Students were split into two groups of eight. Each group had to assemble a lattice structure designed by the other team. They were equipped with a Hololens device (Figure 4) alongside an AR app (Figure 5) developed by the other group and were given no further instructions. Students used the AR apps to display holograms of the structures in incremental states on both the Hololens and their phones, then assembled physical modules to match the virtual reference (Figure 6, Figure 7 & Figure 8). Each team completed the structure successfully (Figure 9 & Figure 10) using this approach with minimal, if any, assistance from the other group.

These case studies demonstrate how AR can be applied in design conception and fabrication stages. Yet the use of AR is not limited to an academic context and has started to extend into the professional domain. Recently, SHoP architects in New York have been using AR to show clients proposed designs directly on site.9 The winning proposal for last year’s Tallinn Architecture Biennale installation competition was a curvaceous wooden and steel Pavilion10 fabricated with the aid of the Hololens device. Back home, Surbana Jurong is researching new construction paradigms involving AR11.

Nearly 60 years ago, Douglas Englebart started research into systems to augment the human intellect12; 30 years later, Claudell and Mizell13 prototyped a head-mounted HUD set that was a precursor to modern devices. Today, AR technology has finally developed to a stage, whereby it is ready for widespread adoption. The results of the Augmented Design course hint at some possibilities of AR: enabling us to produce more interactive and information-laden design representations; and fabricate structures directly using fewer notations. Further exciting possibilities lie ahead as we continue to explore ways of augmenting our creative processes using this technology.

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  1. This feature is only enabled on Android phones with ARCore and Iphones with ARkit.
  2. The phone builds an understanding of the space by detecting features in the environment with your camera using an underlying algorithm called SLAM.
  3. For example, software environments like Unreal and Unity can be used to author both VR and AR apps. Mobile phones can be used for both AR and VR.
  4. Gwyllim Jahn, Nick van den Berg, and Cameron Newham, “Making in Mixed Reality,” in Recalibration On Imprecision and Infidelity Proceedings of 38th ACADIA conference, ed. Phillip Anzalone, Marcella Del Signore and Andrew Wit (Mexico: ACADIA, 2018), 88-97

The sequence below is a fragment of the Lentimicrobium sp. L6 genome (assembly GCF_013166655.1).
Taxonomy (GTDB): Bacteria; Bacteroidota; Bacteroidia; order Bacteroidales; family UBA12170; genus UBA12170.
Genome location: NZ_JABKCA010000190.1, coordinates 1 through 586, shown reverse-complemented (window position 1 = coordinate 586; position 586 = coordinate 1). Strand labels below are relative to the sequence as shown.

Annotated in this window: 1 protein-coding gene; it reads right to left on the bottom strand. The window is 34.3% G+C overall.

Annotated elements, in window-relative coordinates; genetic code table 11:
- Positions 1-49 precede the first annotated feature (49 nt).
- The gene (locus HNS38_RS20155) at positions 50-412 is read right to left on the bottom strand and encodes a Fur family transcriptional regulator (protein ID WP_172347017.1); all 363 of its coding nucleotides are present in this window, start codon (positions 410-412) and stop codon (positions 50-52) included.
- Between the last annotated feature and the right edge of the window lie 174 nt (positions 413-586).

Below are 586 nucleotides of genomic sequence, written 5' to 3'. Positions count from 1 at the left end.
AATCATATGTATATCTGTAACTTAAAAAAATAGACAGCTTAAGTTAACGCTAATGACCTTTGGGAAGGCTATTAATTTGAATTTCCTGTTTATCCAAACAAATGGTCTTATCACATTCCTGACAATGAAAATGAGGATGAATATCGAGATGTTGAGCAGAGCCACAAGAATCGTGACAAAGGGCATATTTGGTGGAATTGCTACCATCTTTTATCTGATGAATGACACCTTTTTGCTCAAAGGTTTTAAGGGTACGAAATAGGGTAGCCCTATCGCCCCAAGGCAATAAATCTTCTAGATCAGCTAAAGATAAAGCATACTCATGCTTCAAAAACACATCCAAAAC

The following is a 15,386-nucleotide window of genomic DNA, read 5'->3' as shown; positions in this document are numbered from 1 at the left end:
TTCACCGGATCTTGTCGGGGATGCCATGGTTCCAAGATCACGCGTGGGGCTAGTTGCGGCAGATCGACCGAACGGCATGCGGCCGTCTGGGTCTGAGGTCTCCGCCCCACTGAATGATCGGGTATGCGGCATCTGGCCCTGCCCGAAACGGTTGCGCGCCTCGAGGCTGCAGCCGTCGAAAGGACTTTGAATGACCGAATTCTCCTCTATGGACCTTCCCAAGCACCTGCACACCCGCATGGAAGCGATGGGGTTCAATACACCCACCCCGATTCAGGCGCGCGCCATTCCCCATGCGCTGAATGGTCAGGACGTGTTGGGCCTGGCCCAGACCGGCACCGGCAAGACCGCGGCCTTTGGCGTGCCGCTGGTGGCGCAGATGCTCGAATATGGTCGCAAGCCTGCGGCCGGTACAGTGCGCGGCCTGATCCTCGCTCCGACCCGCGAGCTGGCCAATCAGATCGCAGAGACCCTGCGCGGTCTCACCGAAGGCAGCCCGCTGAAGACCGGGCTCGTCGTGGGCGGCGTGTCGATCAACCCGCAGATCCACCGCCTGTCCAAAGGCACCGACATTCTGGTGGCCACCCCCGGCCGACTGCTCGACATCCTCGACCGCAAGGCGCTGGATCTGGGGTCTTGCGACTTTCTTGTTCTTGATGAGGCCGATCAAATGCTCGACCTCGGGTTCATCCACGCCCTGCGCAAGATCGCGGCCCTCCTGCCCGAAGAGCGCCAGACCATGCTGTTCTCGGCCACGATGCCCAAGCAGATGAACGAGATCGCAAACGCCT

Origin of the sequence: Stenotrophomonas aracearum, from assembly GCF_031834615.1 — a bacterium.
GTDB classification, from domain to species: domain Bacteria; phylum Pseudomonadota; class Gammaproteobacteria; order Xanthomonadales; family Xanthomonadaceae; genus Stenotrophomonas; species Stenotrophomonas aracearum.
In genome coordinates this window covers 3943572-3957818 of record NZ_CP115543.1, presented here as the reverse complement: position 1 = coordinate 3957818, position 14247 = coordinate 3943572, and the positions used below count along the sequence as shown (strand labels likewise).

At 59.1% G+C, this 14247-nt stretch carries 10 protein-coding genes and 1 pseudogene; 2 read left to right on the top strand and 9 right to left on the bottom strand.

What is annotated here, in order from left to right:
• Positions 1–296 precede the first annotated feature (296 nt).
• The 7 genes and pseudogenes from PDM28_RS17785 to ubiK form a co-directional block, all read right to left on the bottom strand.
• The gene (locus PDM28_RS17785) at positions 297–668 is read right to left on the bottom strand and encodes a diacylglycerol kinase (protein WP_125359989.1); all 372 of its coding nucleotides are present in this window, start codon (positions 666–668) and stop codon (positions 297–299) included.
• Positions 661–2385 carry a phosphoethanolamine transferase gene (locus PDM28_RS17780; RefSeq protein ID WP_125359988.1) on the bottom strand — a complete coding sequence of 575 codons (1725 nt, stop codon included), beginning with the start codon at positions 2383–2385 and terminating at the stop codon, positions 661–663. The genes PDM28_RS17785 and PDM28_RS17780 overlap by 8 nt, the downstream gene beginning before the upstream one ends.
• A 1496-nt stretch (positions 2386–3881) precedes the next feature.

5. The apps were developed using Fologram, a plugin for the Grasshopper/Rhino software environment, which students were familiar with. “Fologram,” Fologram, accessed 3st January 2020, https://fologram.com/
  6. The Hololens is a wearable goggle like headset developed by Microsoft, It can track the environment more accurately than mobile phones, as well as hand gestures to provide another level of interactivity. “Hololens 2,” Microsoft, accessed 31st January 2020, https://www.microsoft.com/en-us/hololens
  7. The Craft and Topology of Woven Forms was a design studio was led by Ar. Kenneth Koh.
  8. Drones on the Beach: A Coastal Droneport for Singapore was a design studio led by Dr. Peter Ortner.
  9. Stefanos Chen, “How Virtual Reality is Augmenting Reality,” New York Times, November 8, 2019, https://www.nytimes.com/2019/11/08/realestate/how-virtual-reality-is-augmenting-realty.html
  10. The Steampunk pavilion was a collaboration between SoomeenHahm Design, Igor Pantic and Fologram.“Case Studies,” Fologram, accessed 31st January 2020, https://fologram.com/#case-studies
  11. Cheng Tai Fatt et al., Translating Research and Innovation in the Built Environment (Singapore: Building and Construction Authority, 2019), 49.
  12. In 1962, Douglas Engelbart—an engineer/inventor—wrote ““Augmenting Human Intellect”, establishing a conceptual framework for future research into systems that enhance our capability to handle complexity.
  13. Caudell, Thomas and David Mizell, “Augmented reality: an application of heads-up display technology to manual manufacturing processes,” in Proceedings of the twenty-fifth Hawaii International Conference on System Sciences Vol.2, (Hawaii: 1992), 659-669.